News of historic data surrounding the performance of UK commercial property immediately after the referendum vote in June 2016 has played a role in providing the context needed to reassure the market, as well as those all-important overseas investors that have, obviously, shown even greater appeal as the potential for doors throughout Europe to close, intensifies.  

A recent report from the Property Industry Alliance (PIA) revealed that the total value of all UK commercial property fell 4.6% from £926bn in 2015 to £883bn in 2016.

Indeed, the sharp dip in the value of commercial property following the referendum is no surprise and the significant recovery that has taken place since then clearly demonstrates the attractiveness of the UK and London in particular to global investors that do not have the inherent constraints of being based in the EU while there is a level of uncertainty around future trading relations.

The London office development market alone generated a massive £4.8bn between July and September this year, with two thirds of this sourced from Asian Investors. Indeed, the CRBE Index cites that the third quarter of 2017 UK saw commercial property values increased 1.4% overall, the strongest quarterly performance of 2017.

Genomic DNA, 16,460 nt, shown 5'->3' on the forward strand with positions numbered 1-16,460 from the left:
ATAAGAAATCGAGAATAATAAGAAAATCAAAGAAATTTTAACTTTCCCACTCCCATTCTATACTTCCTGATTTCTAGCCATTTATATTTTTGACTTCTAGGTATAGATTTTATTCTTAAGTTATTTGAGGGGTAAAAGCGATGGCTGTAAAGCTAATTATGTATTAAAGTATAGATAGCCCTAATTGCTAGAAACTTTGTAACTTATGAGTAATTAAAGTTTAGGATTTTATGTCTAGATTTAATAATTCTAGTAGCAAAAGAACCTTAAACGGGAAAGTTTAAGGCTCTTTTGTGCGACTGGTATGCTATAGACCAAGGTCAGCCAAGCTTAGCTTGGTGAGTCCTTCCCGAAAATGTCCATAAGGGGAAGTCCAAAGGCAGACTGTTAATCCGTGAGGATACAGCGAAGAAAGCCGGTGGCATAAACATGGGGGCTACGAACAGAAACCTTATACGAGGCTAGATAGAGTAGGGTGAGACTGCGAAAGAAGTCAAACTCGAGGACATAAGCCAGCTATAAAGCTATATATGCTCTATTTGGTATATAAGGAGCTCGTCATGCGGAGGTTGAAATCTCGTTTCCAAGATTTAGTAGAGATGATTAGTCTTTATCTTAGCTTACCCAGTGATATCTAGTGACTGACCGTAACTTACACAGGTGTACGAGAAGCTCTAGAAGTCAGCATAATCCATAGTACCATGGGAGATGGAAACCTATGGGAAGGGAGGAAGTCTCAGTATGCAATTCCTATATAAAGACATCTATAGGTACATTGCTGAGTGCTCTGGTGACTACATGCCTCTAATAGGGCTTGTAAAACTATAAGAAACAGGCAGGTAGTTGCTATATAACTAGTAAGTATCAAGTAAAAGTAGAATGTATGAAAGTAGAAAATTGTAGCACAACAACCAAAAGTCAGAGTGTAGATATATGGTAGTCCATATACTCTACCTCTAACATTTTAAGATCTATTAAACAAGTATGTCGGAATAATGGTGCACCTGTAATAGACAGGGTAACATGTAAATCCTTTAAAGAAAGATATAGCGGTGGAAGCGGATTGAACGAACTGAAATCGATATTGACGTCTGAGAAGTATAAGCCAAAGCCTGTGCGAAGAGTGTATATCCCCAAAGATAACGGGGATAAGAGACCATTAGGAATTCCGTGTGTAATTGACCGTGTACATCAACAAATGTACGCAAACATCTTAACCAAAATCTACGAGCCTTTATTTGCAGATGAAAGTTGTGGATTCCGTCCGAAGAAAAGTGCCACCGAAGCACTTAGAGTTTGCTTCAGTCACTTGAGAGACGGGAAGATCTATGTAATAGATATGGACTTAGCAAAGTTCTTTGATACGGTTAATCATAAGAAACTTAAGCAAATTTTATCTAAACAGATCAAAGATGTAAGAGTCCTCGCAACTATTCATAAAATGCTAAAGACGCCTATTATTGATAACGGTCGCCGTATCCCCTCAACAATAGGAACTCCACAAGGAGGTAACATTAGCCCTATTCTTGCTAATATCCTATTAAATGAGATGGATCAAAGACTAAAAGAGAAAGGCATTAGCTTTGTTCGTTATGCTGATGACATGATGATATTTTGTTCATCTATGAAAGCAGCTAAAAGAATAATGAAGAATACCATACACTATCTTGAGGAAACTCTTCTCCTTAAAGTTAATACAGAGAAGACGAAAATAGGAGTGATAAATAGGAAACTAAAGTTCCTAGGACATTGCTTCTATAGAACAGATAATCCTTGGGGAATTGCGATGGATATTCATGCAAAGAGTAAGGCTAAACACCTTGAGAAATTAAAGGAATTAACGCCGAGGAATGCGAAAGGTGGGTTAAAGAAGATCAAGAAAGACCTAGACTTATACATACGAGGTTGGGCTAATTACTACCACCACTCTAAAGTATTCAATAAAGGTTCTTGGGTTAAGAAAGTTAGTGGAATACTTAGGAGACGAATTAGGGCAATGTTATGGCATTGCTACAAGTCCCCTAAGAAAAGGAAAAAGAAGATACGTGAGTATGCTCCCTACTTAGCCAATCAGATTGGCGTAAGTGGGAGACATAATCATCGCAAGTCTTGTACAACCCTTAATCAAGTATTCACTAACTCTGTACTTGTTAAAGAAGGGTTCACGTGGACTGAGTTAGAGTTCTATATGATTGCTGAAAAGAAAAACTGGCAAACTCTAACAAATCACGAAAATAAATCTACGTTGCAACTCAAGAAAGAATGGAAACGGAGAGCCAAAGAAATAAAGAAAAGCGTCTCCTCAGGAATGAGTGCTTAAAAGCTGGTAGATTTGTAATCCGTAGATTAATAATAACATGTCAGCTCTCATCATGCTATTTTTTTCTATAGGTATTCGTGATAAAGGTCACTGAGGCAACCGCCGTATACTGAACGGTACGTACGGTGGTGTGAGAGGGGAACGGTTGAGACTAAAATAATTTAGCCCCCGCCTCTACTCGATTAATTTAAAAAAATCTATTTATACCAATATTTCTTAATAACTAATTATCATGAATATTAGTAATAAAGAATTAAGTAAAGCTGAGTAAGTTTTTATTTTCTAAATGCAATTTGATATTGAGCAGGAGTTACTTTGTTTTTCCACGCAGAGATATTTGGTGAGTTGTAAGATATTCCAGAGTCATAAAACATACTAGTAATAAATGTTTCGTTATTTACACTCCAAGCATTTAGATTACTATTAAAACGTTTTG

The plunge in the value of the pound since the vote has also offset general uncertainty for many overseas investors who are looking at long term investment and see Brexit as an opportunity rather than a threat and naturally, this outlook has helped maintain business property value.

For investors as a category, the most important deciding factors are operational rather than political: A recent poll of 148 leading real estate investors indicates that the majority believe pricing and lack of available stock to be the biggest obstacle to placing capital in European real estate during 2018 – so unsurprising factors that are well within the control of the market, and ones that the figures above show are being addressed.

Although uncertainty is still very much at play, commercial property is currently a sub sector set to weather the storm, given that the initial fears illustrated by these latest figures have significantly improved in line with a realisation that global interest in this area is unlikely to wane. Investors and developers alike appear therefore to be back to competing against the more familiar criteria of stock availability and price favourability.

Jon Lloyd, partner within the real estate practice of Gowling WLG